Racial Equity in America’s New Industrial Transformation

The U.S. is on the cusp of a groundbreaking moment. Three pieces of federal legislation enacted in 2021 and 2022—the Infrastructure Investment and Jobs Act (IIJA), CHIPS and Science Act (CHIPS Act), and Inflation Reduction Act (IRA)— collectively authorize nearly $1.5 trillion in an effort to reshape America’s industrial landscape while meeting the nation’s critical infrastructure, high technology, and clean energy needs. They can also create a once-in-a-lifetime opportunity to close the nation’s racial wealth gaps, but their ability to do so depends on the extent to which members of historically disadvantaged groups own businesses in the manufacturing supply chains that the legislation is designed to support.

Racial Equity in America’s New Industrial Transformation uncovers a deeply concerning reality: Black-owned and Hispanic-owned manufacturers account for only 0.5% and 0.8%, respectively, of all manufacturers across 13 critical supply chains supported by the three pieces of legislation. By mapping the current landscape and proposing actionable strategies, this study aims to significantly influence America’s industrial renewal to ensure equitable benefits. The report finds that:

  • Black and Hispanic owners are highly underrepresented in the 13 supply chains we examined.
  • Black- and Hispanic-owned manufacturers are larger than white-owned manufacturers in the 13 supply chains.
  • In the larger supply chains, the top states for Black- and Hispanic-owned manufacturers are similar to those for white-owned manufacturers, with California and Texas being especially important for Black- and Hispanic-owned firms.

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Government agencies, OEMs, lenders and investors, technical assistance providers, and philanthropic foundations can support increased participation of Black and Hispanic business owners in these supply chains by taking the following steps:

  • Increasing capital access for Black- and Hispanic-owned businesses to stimulate growth and innovation.
  • Improving the flexibility and competitiveness of minority-owned suppliers with technical assistance and training.
  • Identifying and removing barriers in the advanced manufacturing STEM education pipeline, crucial for nurturing startup companies.
  • Reforming the procurement practices of large purchasers to increase opportunities for Black- and Hispanic-owned companies in manufacturing.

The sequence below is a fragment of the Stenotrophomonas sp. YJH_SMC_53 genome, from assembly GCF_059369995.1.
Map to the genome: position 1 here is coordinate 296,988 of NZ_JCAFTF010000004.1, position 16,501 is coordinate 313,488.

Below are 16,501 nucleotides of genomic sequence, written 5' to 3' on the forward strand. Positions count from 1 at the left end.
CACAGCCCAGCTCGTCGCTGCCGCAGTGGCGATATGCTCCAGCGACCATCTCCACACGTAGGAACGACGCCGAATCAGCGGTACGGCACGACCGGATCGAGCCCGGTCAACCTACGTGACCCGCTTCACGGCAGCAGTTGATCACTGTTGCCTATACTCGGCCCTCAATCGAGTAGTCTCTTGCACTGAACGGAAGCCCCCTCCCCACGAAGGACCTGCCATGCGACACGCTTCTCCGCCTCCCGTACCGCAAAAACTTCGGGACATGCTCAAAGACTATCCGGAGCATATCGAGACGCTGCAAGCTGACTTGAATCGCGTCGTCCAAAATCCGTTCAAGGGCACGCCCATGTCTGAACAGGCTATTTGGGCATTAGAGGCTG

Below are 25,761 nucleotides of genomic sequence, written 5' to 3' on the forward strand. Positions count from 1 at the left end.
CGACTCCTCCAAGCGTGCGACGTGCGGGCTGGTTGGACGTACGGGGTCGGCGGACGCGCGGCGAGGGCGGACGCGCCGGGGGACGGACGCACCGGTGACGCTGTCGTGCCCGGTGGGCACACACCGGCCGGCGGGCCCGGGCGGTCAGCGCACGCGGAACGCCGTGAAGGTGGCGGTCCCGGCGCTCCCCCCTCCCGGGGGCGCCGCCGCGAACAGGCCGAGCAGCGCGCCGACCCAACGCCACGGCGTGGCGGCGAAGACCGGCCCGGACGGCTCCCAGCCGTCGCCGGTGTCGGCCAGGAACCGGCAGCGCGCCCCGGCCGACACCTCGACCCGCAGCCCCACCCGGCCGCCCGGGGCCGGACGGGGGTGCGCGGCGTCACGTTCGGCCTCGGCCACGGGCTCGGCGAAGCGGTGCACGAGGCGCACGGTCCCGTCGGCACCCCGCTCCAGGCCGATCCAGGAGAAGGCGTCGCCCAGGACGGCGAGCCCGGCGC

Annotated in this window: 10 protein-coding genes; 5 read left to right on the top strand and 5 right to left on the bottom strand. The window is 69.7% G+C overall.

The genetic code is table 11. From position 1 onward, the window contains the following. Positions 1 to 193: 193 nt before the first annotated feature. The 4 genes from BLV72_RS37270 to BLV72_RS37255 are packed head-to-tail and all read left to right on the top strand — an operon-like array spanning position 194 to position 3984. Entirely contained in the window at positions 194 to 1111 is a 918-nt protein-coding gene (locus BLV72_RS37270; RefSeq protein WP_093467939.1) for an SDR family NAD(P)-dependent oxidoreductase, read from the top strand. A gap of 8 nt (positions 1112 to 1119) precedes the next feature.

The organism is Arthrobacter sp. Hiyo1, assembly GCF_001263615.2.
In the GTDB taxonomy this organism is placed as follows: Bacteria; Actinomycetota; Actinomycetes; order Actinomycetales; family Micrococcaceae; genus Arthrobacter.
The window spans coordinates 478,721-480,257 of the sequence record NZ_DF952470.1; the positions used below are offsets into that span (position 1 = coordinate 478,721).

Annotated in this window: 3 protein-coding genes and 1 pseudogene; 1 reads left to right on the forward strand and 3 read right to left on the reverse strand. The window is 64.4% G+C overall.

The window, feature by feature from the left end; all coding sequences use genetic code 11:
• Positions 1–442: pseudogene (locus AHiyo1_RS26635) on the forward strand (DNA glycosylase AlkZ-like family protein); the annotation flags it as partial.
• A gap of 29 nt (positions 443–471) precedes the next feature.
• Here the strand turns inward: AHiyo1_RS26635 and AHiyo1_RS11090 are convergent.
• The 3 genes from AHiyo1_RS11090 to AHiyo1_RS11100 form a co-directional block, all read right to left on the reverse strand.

• Collecting and disseminating data about supply chains in advanced manufacturing.
  • Taking advantage of opportunities Black- and Hispanic-owned manufacturers may have to operate at lower tiers of their supply chains and hire residents of under-resourced communities.

Despite the small numbers of Black- and Hispanic-owned OEMs and first-tier suppliers in the 13 supply chains included in this report, there is considerable opportunity for Black- and Hispanic-owned firms to participate in the transformation that the IIJA, CHIPS Act, and IRA are creating. With the help of the right policies, existing Black- and Hispanic-owned firms can expand and new ones can be established in supply chains supported by the legislation, including lower tiers of supply chains covered in this report as well as supply chains not included here. As a result, Black and Hispanic communities can gain jobs, income, and wealth. Although federal agencies have already begun to distribute funding under the three pieces of industrial policy legislation, there is still time to create a more racially and ethnically inclusive industrial future in the U.S.

Read the Report


On Monday, June 24th, ICIC hosted a webinar where Howard Wial, Senior Vice President and Director of Research at ICIC, presented the report’s findings. U.S. Representative Ro Khanna and Ying McGuire, CEO and President of NMSDC, provided keynote remarks on the implications. Following the presentation, a roundtable discussion was held with esteemed guests and keynote speakers. A replay of the webinar is available below.

The report presentation can be found here.

Racial Equity in America’s New Industrial Transformation is the inaugural research supported by ICIC’s Michael E. Porter Research Fund. ICIC created the fund in honor of its founder, Dr. Michael Porter. The Fund’s purpose is to continue to position ICIC as the leading and most trusted resource on under-resourced communities and their economies. It will allow ICIC to deepen our focus on the most significant challenges these communities face, including systemic racism, concentrated poverty, access to capital, and gentrification.


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